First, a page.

Why Customers Can’t Get Enough of Tap and Go
As life gets faster and people get busier, time is your customers’ most valuable commodity. Everyone wants more time to do what they’d rather be doing. And that means ticking off the essentials – like paying for things – as efficiently as possible.
Which is why contactless payments have been such a success story. As with many of life’s tasks, customers want to make purchases quickly and easily, so they can get back to the good stuff.
Tap and go payments are an interesting phenomenon. Rather than being an end in themselves, they’re what make the rest of life possible, whether it’s the fun things – such as eating out or splurging on some new shoes, or the more mundane things – such as putting petrol in the car or fresh food in the fridge.
But while contactless payments may have become indispensable without much fuss or fanfare, there’s no denying they’ve changed the way customers behave.
So what’s the deal with the boom in tap and go and what does it mean for retailers?
The payment customers don’t even think about
Your customer orders their usual latte and you ask politely “Can I tap that”? “Of course,” they say, without a second thought. With so many things on their to-do list, they know that the quicker the payment, the better. And the stats show they’re not alone.
The ubiquity of contactless transactions is undeniable. For instance, Australian bank Westpac recently looked at the payment habits of Visa cardholders, bringing to light the rapid growth of tap and go in Australia over the last few years.
The article highlights that even though contactless payments are already the most popular form of card payment, their use continues to rise. In fact, an extra 67 million contactless payments were made in 2017, taking the total to 325.4 million – an increase of 26%.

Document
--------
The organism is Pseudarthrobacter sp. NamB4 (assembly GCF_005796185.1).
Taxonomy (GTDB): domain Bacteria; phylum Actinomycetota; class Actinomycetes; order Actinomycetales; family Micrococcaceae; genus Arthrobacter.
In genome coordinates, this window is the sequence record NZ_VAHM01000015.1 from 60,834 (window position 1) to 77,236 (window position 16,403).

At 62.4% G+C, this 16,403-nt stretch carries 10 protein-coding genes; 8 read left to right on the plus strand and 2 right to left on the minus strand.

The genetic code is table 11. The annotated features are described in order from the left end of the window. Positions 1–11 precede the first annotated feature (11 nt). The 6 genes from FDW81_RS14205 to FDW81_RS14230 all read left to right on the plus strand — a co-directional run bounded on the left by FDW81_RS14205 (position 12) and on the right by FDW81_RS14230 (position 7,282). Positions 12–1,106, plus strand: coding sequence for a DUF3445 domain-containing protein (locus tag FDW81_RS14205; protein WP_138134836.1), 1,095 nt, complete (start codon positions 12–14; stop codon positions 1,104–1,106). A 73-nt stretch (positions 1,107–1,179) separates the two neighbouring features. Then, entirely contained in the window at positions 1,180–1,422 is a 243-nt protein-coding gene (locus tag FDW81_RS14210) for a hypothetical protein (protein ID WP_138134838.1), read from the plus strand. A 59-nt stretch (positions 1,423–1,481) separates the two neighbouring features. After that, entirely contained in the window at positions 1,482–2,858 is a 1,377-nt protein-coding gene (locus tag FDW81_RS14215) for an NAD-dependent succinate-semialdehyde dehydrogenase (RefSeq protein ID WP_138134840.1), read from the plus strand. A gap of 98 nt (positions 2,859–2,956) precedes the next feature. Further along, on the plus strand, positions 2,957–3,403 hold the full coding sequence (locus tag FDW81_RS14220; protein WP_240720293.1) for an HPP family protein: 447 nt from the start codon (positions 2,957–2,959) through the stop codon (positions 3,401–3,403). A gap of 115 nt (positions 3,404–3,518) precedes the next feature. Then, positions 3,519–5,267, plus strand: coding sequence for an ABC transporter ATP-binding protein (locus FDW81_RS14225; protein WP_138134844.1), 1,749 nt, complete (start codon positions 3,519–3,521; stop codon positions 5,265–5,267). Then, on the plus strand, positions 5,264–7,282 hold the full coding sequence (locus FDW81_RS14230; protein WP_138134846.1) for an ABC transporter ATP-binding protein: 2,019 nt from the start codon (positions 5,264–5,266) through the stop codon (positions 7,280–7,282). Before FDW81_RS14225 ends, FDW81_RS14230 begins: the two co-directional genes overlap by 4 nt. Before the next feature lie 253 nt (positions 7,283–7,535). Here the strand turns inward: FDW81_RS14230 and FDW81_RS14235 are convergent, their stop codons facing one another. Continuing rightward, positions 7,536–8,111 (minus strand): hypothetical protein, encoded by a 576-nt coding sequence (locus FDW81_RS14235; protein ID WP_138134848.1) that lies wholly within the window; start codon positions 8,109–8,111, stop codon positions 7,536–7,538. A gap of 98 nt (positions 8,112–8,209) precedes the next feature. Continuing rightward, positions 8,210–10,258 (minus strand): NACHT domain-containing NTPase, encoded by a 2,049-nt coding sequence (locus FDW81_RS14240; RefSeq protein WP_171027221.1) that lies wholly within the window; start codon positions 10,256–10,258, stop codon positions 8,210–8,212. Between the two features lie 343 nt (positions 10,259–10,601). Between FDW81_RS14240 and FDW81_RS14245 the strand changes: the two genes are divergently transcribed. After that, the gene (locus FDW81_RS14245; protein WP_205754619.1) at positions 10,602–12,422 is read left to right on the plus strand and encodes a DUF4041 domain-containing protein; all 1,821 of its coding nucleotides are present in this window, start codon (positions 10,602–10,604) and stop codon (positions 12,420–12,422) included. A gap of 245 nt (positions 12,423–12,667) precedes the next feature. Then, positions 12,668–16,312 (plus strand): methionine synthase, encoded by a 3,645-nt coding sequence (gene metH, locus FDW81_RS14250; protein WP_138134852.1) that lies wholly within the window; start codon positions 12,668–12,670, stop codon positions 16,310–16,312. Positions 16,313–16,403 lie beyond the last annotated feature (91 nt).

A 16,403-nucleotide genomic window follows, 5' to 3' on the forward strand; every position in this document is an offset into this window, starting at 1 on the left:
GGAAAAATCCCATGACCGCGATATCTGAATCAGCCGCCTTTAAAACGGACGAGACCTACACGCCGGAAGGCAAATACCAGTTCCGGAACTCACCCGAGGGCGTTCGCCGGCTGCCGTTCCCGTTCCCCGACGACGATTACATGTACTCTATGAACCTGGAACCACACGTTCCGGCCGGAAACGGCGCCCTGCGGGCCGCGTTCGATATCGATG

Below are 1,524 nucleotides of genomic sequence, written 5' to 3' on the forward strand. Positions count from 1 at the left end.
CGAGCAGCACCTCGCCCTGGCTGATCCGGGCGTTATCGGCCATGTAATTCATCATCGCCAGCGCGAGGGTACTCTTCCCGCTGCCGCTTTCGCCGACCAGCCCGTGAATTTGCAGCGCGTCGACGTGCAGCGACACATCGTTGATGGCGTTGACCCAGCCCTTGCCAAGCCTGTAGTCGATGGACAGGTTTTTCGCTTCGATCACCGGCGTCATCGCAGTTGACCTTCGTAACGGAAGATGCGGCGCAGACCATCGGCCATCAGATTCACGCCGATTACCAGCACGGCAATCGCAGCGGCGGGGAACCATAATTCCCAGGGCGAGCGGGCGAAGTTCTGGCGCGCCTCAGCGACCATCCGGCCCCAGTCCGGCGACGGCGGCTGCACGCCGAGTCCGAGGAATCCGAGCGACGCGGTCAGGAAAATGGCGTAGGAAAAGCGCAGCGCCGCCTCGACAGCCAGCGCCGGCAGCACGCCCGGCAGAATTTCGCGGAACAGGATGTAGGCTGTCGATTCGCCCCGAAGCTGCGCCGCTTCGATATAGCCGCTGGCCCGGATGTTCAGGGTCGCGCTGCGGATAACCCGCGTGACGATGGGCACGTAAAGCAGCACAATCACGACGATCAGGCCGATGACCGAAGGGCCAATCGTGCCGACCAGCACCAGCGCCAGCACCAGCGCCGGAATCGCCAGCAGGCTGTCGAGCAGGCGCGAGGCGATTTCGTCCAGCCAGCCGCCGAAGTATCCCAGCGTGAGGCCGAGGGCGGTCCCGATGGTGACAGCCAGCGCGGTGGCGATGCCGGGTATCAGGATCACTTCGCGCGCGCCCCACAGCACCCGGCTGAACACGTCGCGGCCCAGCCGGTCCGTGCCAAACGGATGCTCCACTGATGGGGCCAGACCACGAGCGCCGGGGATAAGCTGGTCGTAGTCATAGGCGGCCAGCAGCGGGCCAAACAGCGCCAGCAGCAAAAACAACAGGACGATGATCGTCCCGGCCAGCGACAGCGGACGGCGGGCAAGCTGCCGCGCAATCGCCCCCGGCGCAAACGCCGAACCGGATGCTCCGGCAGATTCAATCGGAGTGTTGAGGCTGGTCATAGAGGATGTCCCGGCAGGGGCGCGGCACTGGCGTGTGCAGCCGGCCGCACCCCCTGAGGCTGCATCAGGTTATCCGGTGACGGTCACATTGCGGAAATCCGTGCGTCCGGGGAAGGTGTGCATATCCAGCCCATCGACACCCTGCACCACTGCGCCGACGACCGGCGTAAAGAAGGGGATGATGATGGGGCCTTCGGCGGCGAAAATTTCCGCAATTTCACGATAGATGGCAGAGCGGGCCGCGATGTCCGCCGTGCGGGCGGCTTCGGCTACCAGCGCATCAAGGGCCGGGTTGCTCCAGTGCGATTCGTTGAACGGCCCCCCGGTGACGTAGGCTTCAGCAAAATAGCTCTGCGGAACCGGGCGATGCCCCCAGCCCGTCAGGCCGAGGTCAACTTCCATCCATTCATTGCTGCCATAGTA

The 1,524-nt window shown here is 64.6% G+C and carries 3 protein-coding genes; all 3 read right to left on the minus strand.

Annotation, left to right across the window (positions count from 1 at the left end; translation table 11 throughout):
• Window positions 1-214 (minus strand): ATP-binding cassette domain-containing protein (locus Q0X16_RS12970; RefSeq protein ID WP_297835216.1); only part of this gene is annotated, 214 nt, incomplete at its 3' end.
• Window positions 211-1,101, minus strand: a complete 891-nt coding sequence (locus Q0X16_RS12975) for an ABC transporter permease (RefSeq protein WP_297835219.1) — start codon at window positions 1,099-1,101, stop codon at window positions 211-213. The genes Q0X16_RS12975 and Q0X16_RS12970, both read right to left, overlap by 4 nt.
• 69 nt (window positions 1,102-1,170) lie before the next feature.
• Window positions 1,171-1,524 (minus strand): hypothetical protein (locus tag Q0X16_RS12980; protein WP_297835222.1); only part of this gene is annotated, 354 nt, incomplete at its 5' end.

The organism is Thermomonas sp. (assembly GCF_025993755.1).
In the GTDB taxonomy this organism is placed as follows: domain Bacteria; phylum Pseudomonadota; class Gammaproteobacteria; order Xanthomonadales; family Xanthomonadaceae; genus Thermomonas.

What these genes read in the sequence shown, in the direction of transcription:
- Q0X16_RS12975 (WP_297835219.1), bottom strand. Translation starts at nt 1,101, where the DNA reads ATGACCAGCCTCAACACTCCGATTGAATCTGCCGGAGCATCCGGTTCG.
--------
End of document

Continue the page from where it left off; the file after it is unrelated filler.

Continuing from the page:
It’s a trend that’s not only evident from year to year but over the course of the year, with 24,645,921 contactless transactions in January 2017 increasing to 33,422,181 in December 2017.
90% of card purchases are now contactless
It’s no surprise that consumers globally are shifting away from cash and towards electronic payment methods such as credit and debit cards. A 2016 survey by the Reserve Bank of Australia found that cards are now the most common way we’re paying for things, overtaking cash for the first time. The survey shows that people of all ages, income groups and locations used cash less on average in 2016 than ever before.
And when it comes to cards, the biggest growth is in contactless payments.
According to Westpac, in the last two years, the use of tap and go went up from 81% in January 2016 to 92% in December 2017 as compared to other card transactions (these include chip, magstripe and contact). When time is money, why would customers bother swiping or inserting their card when they can just give it a wave?